1. Section Editor(s): Hess, Cathy Thomas BSN, RN, CWOCN

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Diabetic Foot

The investigational drug Cymbalta (duloxetine hydrochloride), a selective serotonin norepinephrine reuptake inhibitor manufactured by Eli Lilly, Indianapolis, IN, significantly reduced diabetic neuropathic pain and was safe and well tolerated according to long-term study results presented at the American Psychiatric Association meeting, New York, NY. In the 52-week study, patients treated with Cymbalta reported significantly fewer serious adverse events than those given routine care for diabetic neuropathy.




Preliminary results of a pilot study to determine the efficacy of GraftJacket tissue matrix in wound closure were published in a recent issue of Orthopedics. 1 A prospective, randomized study compares the success of the novel acellular regenerative tissue matrix, from Wright Medical Technology Inc, Arlington, TN, as an aid in wound healing with conventional treatment. Researchers used diabetic foot ulcers to evaluate the outcome of the tissue matrix in wound repair. Only a single administration of the GraftJacket Tissue was required. After a month of treatment, preliminary results demonstrate that the product promotes faster healing at a statistically significant rate over conventional treatment.






1. Brigido SA, Boc SF, Lopez RC. Effective management of major lower extremity wounds using an acellular regenerative tissue matrix: a pilot study. Orthopedics 2004;27 (1 Suppl):s145-9. [Context Link]


Urinary Incontinence

Results of trials with solifenacin succinate, presented at the American College of Obstetrics and Gynecology (ACOG) annual meeting, Philadelphia, PA, included significant reduction in urgency, frequency, and incontinence. Solifenacin succinate, a once-daily oral antimuscarinic agent in development by Yamanouchi Pharmaceuticals Co, Ltd, Tokyo, Japan, significantly reduced these key symptoms of overactive bladder in 4 pooled trials involving 2466 women. The drug appears to be the first antimuscarinic agent to report consistent and statistically significant reductions in the 3 main symptoms of overactive bladder across multiple trials.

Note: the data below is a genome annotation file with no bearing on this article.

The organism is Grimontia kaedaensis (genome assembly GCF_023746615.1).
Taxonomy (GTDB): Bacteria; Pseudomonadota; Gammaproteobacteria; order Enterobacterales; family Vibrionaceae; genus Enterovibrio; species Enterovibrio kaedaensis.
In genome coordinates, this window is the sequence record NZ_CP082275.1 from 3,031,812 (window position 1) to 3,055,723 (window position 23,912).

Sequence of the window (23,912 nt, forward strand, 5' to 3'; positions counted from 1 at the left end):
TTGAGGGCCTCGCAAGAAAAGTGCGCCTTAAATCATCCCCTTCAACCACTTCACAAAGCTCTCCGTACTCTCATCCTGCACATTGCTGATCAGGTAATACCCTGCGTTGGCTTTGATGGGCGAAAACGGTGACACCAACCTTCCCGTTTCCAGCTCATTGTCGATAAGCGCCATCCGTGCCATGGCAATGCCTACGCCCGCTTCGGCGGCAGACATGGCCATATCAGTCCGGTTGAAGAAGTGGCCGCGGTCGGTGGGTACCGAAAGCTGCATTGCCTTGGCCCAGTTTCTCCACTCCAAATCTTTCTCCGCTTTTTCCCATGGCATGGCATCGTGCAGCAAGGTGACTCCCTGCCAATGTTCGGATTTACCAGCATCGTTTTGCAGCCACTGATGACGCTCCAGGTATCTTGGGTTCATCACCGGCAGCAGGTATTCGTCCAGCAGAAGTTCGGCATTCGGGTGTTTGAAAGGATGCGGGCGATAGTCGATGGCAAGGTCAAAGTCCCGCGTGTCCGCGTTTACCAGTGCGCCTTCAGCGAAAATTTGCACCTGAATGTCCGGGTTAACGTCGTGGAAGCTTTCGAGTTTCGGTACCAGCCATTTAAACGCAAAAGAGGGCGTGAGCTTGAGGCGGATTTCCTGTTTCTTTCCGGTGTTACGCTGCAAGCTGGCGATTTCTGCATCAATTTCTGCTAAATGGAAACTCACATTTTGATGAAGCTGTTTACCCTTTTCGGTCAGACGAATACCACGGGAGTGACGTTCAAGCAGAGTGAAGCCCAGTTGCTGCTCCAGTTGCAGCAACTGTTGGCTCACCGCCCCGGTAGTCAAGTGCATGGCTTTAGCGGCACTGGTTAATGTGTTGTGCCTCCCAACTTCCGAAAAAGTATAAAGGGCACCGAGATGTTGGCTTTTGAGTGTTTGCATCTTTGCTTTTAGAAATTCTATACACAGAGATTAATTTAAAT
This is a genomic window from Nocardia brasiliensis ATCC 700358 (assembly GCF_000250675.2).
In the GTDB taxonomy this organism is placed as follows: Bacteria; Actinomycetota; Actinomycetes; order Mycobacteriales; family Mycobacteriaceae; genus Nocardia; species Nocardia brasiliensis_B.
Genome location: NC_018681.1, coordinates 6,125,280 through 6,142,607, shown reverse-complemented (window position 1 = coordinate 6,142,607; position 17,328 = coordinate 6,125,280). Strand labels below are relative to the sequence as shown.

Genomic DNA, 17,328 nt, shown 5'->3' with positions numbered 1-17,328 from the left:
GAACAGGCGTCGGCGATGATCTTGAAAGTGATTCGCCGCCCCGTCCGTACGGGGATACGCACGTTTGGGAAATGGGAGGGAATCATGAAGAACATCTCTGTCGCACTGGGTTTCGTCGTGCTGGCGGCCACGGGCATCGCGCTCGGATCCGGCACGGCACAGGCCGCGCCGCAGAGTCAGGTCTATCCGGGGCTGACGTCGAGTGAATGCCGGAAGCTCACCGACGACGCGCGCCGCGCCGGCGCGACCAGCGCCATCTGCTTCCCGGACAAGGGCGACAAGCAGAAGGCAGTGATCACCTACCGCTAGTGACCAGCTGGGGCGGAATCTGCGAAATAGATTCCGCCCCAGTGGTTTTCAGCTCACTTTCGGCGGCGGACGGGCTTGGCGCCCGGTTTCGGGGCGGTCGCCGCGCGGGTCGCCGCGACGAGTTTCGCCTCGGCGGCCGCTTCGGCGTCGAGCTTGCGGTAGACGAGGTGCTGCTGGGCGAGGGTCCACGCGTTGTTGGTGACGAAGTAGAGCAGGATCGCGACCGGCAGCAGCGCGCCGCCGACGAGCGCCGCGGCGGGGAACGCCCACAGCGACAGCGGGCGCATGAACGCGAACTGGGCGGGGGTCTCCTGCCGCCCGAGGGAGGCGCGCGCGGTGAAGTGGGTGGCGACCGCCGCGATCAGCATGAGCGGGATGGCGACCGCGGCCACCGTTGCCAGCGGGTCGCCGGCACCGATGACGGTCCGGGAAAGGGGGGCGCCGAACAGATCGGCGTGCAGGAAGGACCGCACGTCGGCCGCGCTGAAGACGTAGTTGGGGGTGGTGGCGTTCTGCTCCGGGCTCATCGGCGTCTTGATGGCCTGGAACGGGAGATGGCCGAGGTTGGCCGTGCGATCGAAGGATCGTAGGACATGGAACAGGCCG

The data showed that 63% of women receiving the recommended dose of solifenacin, 5 mg once daily, and 68% of women receiving 10 mg once daily reported reductions of 50% or more in urgency episodes, compared with only 44% of women receiving placebo. Those participants who received tolterodine twice daily reported a 53% reduction in urgency episodes compared with placebo.




Results of 2 separate Phase III studies involving Enablex (darifenacin hydrobromide), an M3 selective receptor antagonist being developed for the treatment of overactive bladder (OAB), demonstrated a statistically significant reduction in the frequency of weekly incontinence episodes (up to 77%) with Enablex treatment versus placebo. Results from 1 of the studies indicate that Enablex reduces the number of weekly nocturnal awakenings due to OAB by 23%, versus 3.6% with placebo. Results of both studies were presented recently at the annual meeting of the American Urological Association, San Francisco, CA.


Acquired by Novartis in 2003, Enablex is currently under review by the US Food and Drug (FDA) Administration for the treatment of OAB. The company received an approvable letter from the FDA in October 2003, and expects to launch the drug this year.